where Vs, Vh, and Vf represent the volume of the sample, the HS, and the fiber coating, respectively.

This proportionality can also be expressed as:

where A is the chromatographic area, and ß the phase ratio (ß = Vh/Vs). This relationship is valid as long as HS saturation is avoided (6). The HS linearity range depends on the actual concentration in the sample, but also the sampling temperature, time, and ß. The linearity condition of the total sample is a compromise between trace and major components. The same compromise is necessary in terms of extraction time. To accelerate the kinetics of extraction, stirring of the sample and increased temperature are usually applied. A powerful alternative that is gaining attention is the use of vacuum-assisted HS extraction (Vac-HS). It was proposed for the first time in the early 2000s (7,8), but it has gained attention starting from 2012, thanks to the work of Psillakis and associates (9–13). Another alternative to improve the sensitivity of trace compounds using HS-SPME is to perform multiple-cumulative trapping (MCT) extractions from the same samples, thus depleting the HS of the most volatile compounds and facilitate the extraction of the less volatile compounds (14,15).

In this paper, the two aforementioned approaches, namely Vac-HS-SPME and MCT-SPME, are discussed in the context of virgin olive oil profiling.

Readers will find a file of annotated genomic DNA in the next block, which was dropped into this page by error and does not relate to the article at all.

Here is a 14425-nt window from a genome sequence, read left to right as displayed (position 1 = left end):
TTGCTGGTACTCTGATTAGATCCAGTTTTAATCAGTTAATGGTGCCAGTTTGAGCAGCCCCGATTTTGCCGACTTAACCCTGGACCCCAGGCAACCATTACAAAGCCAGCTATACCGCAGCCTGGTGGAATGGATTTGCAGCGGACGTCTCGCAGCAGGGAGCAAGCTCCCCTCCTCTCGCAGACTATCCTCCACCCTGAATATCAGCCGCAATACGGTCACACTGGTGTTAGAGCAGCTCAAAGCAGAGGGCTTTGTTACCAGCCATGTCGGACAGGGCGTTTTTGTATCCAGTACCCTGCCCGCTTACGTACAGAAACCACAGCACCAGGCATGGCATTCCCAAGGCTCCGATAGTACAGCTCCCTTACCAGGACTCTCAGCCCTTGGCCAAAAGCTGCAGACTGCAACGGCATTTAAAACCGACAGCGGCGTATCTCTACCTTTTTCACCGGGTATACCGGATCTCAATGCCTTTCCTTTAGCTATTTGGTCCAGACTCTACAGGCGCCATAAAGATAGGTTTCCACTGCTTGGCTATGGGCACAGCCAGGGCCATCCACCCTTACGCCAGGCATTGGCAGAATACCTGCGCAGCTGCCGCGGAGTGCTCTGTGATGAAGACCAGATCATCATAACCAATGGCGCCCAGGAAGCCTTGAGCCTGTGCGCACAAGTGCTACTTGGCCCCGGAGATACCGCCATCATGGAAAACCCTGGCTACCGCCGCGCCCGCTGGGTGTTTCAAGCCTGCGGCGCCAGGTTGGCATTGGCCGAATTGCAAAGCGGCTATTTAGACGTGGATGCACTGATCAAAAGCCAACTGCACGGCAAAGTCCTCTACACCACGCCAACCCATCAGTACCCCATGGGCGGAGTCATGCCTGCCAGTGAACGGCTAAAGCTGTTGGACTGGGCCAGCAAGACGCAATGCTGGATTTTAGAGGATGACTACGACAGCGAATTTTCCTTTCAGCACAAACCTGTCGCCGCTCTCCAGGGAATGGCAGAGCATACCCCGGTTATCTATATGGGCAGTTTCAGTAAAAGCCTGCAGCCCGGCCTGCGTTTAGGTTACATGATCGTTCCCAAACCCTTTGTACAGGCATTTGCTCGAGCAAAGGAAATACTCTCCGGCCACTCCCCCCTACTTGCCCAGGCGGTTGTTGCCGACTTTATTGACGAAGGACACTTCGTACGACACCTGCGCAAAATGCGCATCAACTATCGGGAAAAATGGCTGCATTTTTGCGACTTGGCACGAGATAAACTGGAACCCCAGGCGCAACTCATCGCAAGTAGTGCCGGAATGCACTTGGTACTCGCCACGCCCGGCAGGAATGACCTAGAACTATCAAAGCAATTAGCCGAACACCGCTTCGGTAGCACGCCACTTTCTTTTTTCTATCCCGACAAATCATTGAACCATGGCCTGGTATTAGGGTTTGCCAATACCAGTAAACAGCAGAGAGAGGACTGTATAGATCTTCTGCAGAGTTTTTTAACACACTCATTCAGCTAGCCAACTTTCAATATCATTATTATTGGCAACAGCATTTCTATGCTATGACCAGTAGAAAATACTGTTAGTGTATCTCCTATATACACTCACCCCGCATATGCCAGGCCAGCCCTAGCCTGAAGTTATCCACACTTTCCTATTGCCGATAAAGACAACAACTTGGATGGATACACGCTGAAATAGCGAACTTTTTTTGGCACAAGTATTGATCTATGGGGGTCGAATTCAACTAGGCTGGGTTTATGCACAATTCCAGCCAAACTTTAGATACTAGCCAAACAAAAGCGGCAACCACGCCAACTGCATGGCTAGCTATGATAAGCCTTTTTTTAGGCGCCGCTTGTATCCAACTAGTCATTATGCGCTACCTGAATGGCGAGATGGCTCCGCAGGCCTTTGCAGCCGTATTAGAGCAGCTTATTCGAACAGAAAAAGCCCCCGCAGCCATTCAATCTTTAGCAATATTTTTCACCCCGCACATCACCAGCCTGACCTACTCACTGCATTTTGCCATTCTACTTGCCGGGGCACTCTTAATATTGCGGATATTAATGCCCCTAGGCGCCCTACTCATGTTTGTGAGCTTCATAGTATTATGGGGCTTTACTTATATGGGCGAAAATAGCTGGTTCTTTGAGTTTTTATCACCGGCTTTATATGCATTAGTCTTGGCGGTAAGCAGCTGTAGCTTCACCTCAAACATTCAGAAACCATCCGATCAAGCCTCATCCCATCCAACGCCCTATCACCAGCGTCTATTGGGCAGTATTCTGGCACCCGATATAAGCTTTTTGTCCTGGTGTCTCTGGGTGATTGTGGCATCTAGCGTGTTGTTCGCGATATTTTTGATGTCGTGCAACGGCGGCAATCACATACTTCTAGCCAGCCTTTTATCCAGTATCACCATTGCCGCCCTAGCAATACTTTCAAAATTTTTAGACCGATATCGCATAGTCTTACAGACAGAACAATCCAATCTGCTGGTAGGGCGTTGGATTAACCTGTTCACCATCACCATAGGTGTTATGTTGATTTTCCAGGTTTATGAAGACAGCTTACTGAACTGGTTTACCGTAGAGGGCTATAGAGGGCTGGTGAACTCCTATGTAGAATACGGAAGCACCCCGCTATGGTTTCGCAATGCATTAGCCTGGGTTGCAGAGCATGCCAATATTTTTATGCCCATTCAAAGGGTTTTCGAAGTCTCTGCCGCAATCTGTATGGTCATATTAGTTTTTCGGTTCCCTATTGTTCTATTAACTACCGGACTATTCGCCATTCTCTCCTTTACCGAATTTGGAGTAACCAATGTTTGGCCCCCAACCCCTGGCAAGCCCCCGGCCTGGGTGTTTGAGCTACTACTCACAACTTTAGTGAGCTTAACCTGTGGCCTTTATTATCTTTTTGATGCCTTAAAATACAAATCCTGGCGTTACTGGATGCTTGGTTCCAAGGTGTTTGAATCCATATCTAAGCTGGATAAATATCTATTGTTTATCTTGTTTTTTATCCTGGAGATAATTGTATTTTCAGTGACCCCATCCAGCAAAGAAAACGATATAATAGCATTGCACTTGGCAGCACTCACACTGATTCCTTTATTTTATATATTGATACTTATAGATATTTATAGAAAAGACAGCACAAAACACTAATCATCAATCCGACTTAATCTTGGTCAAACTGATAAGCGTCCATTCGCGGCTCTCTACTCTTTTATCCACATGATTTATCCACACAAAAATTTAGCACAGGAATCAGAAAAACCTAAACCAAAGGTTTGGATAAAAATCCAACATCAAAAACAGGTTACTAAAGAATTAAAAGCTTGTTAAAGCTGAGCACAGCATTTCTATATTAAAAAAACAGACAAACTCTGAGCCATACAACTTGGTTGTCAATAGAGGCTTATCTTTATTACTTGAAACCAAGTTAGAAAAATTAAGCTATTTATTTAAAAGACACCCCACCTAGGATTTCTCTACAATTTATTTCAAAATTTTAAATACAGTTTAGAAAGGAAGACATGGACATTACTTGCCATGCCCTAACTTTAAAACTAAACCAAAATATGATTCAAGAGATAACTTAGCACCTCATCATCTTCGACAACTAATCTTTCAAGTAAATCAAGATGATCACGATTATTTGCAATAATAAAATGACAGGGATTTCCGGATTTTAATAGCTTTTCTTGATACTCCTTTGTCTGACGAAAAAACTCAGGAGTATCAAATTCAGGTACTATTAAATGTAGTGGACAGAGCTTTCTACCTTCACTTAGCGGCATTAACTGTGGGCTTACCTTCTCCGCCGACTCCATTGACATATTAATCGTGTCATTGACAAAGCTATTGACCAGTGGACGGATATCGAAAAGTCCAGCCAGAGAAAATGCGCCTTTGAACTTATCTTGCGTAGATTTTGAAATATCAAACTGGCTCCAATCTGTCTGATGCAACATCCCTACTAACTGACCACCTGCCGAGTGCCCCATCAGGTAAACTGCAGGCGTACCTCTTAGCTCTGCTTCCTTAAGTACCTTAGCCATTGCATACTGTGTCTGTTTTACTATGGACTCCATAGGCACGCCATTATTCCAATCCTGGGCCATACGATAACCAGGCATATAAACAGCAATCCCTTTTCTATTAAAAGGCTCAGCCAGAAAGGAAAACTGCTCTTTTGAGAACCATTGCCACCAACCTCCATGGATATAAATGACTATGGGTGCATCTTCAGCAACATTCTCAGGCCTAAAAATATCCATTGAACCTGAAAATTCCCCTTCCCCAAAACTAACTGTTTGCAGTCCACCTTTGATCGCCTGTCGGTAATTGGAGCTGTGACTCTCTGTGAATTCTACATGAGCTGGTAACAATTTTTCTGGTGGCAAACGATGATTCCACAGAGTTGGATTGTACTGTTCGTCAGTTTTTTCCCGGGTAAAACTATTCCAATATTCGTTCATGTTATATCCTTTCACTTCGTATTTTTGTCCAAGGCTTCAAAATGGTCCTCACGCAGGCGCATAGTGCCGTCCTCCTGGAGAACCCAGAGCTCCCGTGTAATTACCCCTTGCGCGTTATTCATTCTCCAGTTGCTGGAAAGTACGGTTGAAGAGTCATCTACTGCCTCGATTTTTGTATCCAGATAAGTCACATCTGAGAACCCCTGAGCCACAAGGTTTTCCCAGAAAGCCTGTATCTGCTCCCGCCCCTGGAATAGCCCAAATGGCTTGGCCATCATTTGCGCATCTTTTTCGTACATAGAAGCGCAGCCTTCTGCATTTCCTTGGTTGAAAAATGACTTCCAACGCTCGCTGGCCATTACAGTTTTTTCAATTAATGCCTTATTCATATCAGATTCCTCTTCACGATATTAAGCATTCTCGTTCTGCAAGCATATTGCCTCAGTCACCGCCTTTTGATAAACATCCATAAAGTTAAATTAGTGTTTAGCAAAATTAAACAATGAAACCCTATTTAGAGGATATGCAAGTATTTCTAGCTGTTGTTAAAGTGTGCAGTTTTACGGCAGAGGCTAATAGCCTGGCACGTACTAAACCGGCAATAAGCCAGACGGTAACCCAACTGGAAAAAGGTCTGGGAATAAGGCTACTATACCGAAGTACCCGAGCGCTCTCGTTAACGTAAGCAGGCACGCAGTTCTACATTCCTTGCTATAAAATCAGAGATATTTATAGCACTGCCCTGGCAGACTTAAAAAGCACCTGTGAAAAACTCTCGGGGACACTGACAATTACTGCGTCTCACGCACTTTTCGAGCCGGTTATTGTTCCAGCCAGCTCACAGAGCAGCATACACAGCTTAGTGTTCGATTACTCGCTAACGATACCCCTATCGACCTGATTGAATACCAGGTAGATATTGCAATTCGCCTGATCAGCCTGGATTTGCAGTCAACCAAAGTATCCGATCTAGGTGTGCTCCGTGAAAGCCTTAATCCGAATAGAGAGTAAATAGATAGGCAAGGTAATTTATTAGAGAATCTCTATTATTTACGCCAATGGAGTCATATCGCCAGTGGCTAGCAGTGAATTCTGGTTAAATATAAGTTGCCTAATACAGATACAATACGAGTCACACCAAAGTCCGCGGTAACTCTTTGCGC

Vacuum-Assisted HS-SPME in Fatty Samples

The fundamental theory of Vac-HS-SPME in water-based samples was nicely described in a tutorial paper published in 2017 by Psillakis and collaborators (16), and lately extended to oil based samples (17). In both cases, the use of reduced pressure does not impact the thermodynamics of the extraction but only the kinetics. It plays a fundamental role in improving the mass transfer from the sample (liquid or solid) to the HS (16,18).

To explain the limitation of the mass transfer at the interface, the two-film theory is used. This theory assumes a homogenous distribution within the bulk of each phase, while a concentration gradient is present in the stagnant thin layers at the interfaces. This theory successfully explained the behavior of volatile compounds from water-based samples when the pressure is lowered (19–21). According to this theory, the overall mass transfer coefficient, kO, at the interface can be modeled as follows: